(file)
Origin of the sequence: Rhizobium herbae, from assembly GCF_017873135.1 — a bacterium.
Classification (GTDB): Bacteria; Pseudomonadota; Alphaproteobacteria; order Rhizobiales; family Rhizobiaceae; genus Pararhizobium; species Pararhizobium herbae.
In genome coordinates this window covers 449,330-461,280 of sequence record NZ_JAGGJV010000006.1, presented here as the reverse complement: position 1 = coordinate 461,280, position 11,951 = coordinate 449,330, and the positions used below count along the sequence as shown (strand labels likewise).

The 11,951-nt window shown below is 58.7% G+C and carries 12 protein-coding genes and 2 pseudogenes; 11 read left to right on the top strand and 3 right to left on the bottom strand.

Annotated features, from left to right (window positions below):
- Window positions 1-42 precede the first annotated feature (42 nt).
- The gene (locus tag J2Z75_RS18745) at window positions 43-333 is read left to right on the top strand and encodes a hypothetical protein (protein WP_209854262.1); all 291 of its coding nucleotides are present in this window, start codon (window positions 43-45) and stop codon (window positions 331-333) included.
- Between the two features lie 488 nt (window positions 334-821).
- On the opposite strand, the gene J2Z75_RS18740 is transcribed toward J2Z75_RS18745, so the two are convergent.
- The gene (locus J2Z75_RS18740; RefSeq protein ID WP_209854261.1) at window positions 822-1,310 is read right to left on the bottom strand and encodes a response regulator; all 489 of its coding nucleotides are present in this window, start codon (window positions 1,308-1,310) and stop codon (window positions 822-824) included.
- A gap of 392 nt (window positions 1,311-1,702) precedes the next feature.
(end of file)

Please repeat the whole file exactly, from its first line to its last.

Origin of the sequence: Rhizobium herbae, from assembly GCF_017873135.1 — a bacterium.
Classification (GTDB): Bacteria; Pseudomonadota; Alphaproteobacteria; order Rhizobiales; family Rhizobiaceae; genus Pararhizobium; species Pararhizobium herbae.
In genome coordinates this window covers 449,330-461,280 of sequence record NZ_JAGGJV010000006.1, presented here as the reverse complement: position 1 = coordinate 461,280, position 11,951 = coordinate 449,330, and the positions used below count along the sequence as shown (strand labels likewise).

The 11,951-nt window shown below is 58.7% G+C and carries 12 protein-coding genes and 2 pseudogenes; 11 read left to right on the top strand and 3 right to left on the bottom strand.

Annotated features, from left to right (window positions below):
- Window positions 1-42 precede the first annotated feature (42 nt).
- The gene (locus tag J2Z75_RS18745) at window positions 43-333 is read left to right on the top strand and encodes a hypothetical protein (protein WP_209854262.1); all 291 of its coding nucleotides are present in this window, start codon (window positions 43-45) and stop codon (window positions 331-333) included.
- Between the two features lie 488 nt (window positions 334-821).
- On the opposite strand, the gene J2Z75_RS18740 is transcribed toward J2Z75_RS18745, so the two are convergent.
- The gene (locus J2Z75_RS18740; RefSeq protein ID WP_209854261.1) at window positions 822-1,310 is read right to left on the bottom strand and encodes a response regulator; all 489 of its coding nucleotides are present in this window, start codon (window positions 1,308-1,310) and stop codon (window positions 822-824) included.
- A gap of 392 nt (window positions 1,311-1,702) precedes the next feature.